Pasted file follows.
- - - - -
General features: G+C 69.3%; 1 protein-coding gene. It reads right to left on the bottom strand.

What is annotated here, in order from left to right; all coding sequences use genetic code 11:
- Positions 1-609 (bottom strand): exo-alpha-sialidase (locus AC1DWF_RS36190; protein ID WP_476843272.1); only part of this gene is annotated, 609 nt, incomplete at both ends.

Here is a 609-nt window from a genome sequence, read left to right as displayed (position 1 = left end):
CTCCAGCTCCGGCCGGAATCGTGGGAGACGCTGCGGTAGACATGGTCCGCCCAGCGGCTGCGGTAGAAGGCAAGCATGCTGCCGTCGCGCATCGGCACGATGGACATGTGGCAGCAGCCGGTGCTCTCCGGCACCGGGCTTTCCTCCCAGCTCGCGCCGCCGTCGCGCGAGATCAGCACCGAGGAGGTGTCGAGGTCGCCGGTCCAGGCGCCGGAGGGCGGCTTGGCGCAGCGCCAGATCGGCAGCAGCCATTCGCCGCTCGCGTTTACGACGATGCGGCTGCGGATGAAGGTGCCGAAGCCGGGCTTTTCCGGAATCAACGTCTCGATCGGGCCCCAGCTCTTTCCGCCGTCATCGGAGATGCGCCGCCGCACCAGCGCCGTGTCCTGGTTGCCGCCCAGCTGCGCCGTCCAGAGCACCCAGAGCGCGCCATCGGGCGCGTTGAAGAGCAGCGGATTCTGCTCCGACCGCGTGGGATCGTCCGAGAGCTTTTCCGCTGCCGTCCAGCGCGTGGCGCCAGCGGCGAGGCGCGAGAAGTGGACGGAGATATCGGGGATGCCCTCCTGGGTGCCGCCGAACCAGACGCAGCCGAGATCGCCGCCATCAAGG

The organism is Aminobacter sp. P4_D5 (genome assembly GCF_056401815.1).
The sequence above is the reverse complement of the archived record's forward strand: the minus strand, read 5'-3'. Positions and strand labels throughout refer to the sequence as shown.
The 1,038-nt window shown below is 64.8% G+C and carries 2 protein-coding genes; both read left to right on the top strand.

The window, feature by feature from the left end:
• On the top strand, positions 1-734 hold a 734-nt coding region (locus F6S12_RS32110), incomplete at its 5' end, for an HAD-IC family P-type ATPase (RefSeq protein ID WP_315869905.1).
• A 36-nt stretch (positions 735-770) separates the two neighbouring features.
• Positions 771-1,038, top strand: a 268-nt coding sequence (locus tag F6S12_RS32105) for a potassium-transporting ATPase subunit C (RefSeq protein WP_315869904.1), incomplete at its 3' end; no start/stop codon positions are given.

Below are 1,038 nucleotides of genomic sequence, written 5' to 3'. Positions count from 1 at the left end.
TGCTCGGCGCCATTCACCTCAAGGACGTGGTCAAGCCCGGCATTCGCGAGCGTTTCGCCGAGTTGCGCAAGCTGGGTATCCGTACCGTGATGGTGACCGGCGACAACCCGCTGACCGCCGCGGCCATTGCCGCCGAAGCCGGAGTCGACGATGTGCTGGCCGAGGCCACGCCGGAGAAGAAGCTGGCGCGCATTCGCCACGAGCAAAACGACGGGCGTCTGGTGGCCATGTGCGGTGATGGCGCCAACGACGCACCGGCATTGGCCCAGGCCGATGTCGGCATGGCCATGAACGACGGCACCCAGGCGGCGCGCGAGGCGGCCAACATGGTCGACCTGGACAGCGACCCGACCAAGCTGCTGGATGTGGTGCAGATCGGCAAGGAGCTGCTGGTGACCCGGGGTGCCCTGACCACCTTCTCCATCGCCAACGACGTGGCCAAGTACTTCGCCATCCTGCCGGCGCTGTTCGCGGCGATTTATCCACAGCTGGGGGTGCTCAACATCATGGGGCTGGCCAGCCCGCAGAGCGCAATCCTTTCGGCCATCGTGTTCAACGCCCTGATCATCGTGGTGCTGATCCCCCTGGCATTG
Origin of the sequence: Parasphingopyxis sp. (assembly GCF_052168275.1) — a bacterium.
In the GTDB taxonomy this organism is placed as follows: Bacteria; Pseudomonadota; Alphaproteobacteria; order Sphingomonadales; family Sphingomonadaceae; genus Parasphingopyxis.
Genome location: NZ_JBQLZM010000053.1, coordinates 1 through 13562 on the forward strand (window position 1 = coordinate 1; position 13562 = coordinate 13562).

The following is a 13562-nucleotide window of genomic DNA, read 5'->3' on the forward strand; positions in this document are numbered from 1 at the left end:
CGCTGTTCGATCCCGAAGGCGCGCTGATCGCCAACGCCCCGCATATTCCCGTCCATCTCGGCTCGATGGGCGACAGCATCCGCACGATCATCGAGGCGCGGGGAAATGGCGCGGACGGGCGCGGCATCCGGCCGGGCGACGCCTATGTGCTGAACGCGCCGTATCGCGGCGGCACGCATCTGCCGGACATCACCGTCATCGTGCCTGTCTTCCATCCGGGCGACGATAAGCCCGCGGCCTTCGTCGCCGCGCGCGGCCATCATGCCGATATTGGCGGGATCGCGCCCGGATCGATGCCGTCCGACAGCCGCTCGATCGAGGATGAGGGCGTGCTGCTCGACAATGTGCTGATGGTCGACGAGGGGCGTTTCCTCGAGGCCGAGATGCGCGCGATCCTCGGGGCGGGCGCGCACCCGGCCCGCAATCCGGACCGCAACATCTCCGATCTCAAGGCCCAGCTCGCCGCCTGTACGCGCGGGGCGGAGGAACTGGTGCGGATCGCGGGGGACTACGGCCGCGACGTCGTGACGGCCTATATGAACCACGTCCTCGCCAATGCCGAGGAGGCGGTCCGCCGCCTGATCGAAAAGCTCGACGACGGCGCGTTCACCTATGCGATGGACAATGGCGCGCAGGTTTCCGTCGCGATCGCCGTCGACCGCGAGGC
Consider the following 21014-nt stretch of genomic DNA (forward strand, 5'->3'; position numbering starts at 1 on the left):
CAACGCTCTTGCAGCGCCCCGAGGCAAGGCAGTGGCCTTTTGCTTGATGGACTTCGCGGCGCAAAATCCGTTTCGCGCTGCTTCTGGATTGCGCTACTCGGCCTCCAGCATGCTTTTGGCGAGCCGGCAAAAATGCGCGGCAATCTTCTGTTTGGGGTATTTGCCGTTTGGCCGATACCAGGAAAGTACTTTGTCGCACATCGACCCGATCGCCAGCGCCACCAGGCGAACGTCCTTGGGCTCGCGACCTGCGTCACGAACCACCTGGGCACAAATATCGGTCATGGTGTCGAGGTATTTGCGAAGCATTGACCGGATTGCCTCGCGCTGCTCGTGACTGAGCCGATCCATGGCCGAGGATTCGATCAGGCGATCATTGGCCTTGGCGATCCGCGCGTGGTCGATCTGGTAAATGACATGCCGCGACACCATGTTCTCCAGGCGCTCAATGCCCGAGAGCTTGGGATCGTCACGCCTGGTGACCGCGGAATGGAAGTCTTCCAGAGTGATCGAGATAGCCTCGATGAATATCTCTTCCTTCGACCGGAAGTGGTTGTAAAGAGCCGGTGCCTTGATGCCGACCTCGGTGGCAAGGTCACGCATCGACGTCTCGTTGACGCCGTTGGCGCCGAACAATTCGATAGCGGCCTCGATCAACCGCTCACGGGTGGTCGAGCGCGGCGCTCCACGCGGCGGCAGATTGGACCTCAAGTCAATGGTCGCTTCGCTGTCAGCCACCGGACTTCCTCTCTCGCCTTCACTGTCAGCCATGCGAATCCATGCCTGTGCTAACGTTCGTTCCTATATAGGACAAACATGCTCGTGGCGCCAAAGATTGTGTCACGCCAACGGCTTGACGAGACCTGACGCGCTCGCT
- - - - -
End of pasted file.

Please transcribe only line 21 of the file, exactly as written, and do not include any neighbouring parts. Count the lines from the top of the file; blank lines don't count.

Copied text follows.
CAACGCTCTTGCAGCGCCCCGAGGCAAGGCAGTGGCCTTTTGCTTGATGGACTTCGCGGCGCAAAATCCGTTTCGCGCTGCTTCTGGATTGCGCTACTCGGCCTCCAGCATGCTTTTGGCGAGCCGGCAAAAATGCGCGGCAATCTTCTGTTTGGGGTATTTGCCGTTTGGCCGATACCAGGAAAGTACTTTGTCGCACATCGACCCGATCGCCAGCGCCACCAGGCGAACGTCCTTGGGCTCGCGACCTGCGTCACGAACCACCTGGGCACAAATATCGGTCATGGTGTCGAGGTATTTGCGAAGCATTGACCGGATTGCCTCGCGCTGCTCGTGACTGAGCCGATCCATGGCCGAGGATTCGATCAGGCGATCATTGGCCTTGGCGATCCGCGCGTGGTCGATCTGGTAAATGACATGCCGCGACACCATGTTCTCCAGGCGCTCAATGCCCGAGAGCTTGGGATCGTCACGCCTGGTGACCGCGGAATGGAAGTCTTCCAGAGTGATCGAGATAGCCTCGATGAATATCTCTTCCTTCGACCGGAAGTGGTTGTAAAGAGCCGGTGCCTTGATGCCGACCTCGGTGGCAAGGTCACGCATCGACGTCTCGTTGACGCCGTTGGCGCCGAACAATTCGATAGCGGCCTCGATCAACCGCTCACGGGTGGTCGAGCGCGGCGCTCCACGCGGCGGCAGATTGGACCTCAAGTCAATGGTCGCTTCGCTGTCAGCCACCGGACTTCCTCTCTCGCCTTCACTGTCAGCCATGCGAATCCATGCCTGTGCTAACGTTCGTTCCTATATAGGACAAACATGCTCGTGGCGCCAAAGATTGTGTCACGCCAACGGCTTGACGAGACCTGACGCGCTCGCT